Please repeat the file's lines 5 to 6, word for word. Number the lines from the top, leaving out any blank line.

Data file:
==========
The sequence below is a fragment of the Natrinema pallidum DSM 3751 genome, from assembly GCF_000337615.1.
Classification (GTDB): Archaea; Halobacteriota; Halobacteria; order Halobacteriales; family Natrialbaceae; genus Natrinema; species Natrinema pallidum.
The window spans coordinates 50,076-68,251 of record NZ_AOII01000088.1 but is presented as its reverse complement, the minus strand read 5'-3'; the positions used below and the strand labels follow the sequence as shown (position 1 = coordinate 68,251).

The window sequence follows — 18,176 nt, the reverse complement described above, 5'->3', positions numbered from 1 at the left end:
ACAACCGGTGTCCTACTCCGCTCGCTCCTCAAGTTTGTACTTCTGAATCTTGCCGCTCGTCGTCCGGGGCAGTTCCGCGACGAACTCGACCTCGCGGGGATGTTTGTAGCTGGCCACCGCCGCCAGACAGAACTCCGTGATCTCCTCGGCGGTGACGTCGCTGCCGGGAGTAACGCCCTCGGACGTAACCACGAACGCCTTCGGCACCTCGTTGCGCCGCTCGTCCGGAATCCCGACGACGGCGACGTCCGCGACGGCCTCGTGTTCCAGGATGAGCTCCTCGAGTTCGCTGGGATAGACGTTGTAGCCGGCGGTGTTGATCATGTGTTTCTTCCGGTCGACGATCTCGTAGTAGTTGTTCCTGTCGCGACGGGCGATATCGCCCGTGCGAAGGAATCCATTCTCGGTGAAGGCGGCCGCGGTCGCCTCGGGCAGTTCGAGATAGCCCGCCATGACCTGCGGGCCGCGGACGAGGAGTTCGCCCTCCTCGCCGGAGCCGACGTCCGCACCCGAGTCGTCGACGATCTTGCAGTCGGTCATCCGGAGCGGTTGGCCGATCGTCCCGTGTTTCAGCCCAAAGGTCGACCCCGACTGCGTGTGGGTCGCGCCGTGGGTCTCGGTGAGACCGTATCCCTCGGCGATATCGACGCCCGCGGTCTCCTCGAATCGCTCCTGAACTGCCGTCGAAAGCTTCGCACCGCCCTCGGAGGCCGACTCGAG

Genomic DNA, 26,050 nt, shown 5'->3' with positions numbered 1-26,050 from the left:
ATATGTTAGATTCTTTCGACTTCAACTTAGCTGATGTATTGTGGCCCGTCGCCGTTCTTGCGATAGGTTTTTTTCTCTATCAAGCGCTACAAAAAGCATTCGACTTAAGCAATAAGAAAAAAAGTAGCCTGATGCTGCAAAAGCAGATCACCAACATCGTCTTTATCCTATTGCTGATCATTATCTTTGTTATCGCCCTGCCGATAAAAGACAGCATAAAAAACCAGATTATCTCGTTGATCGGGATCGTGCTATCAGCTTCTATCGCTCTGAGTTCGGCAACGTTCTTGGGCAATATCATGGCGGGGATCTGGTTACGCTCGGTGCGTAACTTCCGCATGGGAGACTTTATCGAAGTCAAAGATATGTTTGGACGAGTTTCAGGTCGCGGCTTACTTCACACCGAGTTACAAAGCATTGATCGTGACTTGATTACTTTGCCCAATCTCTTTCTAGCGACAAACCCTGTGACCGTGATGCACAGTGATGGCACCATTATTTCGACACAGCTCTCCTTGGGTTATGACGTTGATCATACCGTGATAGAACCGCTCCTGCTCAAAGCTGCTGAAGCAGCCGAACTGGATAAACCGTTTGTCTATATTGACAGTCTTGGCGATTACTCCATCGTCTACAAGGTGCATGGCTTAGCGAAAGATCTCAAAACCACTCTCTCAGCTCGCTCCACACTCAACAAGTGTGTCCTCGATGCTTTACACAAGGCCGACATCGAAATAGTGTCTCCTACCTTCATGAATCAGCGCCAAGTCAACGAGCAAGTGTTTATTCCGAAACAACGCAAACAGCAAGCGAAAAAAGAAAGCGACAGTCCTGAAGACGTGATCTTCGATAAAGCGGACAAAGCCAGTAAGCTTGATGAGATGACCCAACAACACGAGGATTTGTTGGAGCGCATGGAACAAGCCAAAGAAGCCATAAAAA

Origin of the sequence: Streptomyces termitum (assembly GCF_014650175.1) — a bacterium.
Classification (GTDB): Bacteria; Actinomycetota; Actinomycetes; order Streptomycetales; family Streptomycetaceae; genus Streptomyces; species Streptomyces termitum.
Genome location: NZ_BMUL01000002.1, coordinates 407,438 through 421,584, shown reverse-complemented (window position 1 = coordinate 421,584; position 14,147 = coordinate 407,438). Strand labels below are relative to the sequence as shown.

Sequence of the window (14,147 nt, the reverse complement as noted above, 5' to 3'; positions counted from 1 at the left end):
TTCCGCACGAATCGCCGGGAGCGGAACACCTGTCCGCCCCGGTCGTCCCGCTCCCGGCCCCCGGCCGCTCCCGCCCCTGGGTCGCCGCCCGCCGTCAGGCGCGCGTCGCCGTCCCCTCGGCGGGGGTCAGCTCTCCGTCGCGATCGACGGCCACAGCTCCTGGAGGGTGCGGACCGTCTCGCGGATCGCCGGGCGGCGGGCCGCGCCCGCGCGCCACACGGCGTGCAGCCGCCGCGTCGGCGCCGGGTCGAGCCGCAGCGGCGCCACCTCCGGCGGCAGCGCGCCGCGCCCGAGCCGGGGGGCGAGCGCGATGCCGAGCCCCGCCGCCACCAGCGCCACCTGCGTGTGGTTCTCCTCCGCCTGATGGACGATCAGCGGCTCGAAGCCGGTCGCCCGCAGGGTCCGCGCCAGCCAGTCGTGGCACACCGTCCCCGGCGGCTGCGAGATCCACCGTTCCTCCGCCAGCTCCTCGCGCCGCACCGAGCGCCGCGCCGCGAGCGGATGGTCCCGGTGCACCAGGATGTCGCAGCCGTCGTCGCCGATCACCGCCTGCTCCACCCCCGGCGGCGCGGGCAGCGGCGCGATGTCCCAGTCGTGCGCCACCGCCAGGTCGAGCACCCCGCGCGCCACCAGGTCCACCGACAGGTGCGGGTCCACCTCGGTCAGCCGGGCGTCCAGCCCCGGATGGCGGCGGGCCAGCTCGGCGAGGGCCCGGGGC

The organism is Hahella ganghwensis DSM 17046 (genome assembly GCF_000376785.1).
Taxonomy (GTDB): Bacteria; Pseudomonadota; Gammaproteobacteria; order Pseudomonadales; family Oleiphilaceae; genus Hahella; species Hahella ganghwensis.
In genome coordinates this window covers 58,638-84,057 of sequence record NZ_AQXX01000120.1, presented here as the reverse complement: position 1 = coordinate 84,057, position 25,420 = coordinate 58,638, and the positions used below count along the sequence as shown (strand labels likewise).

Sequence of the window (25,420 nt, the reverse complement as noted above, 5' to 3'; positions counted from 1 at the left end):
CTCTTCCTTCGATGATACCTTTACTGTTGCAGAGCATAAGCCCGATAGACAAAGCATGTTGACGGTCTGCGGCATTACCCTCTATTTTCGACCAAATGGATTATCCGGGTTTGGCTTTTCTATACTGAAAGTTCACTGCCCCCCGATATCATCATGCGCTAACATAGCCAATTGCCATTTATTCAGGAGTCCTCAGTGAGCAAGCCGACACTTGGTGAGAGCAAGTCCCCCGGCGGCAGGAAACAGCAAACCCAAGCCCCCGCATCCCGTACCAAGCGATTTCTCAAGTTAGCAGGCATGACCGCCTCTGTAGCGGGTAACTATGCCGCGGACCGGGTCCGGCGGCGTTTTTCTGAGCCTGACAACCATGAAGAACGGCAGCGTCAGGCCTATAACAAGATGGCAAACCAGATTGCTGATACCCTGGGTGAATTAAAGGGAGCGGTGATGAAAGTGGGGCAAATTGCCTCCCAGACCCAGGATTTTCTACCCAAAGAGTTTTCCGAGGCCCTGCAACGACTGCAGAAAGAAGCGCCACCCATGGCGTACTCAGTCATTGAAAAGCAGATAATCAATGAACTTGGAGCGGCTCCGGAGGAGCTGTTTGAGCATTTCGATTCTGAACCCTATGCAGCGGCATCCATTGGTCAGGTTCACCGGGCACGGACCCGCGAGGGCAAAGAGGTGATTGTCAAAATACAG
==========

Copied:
ACAACCGGTGTCCTACTCCGCTCGCTCCTCAAGTTTGTACTTCTGAATCTTGCCGCTCGTCGTCCGGGGCAGTTCCGCGACGAACTCGACCTCGCGGGGATGTTTGTAGCTGGCCACCGCCGCCAGACAGAACTCCGTGATCTCCTCGGCGGTGACGTCGCTGCCGGGAGTAACGCCCTCGGACGTAACCACGAACGCCTTCGGCACCTCGTTGCGCCGCTCGTCCGGAATCCCGACGACGGCGACGTCCGCGACGGCCTCGTGTTCCAGGATGAGCTCCTCGAGTTCGCTGGGATAGACGTTGTAGCCGGCGGTGTTGATCATGTGTTTCTTCCGGTCGACGATCTCGTAGTAGTTGTTCCTGTCGCGACGGGCGATATCGCCCGTGCGAAGGAATCCATTCTCGGTGAAGGCGGCCGCGGTCGCCTCGGGCAGTTCGAGATAGCCCGCCATGACCTGCGGGCCGCGGACGAGGAGTTCGCCCTCCTCGCCGGAGCCGACGTCCGCACCCGAGTCGTCGACGATCTTGCAGTCGGTCATCCGGAGCGGTTGGCCGATCGTCCCGTGTTTCAGCCCAAAGGTCGACCCCGACTGCGTGTGGGTCGCGCCGTGGGTCTCGGTGAGACCGTATCCCTCGGCGATATCGACGCCCGCGGTCTCCTCGAATCGCTCCTGAACTGCCGTCGAAAGCTTCGCACCGCCCTCGGAGGCCGACTCGAG

Genomic DNA, 26,050 nt, shown 5'->3' with positions numbered 1-26,050 from the left: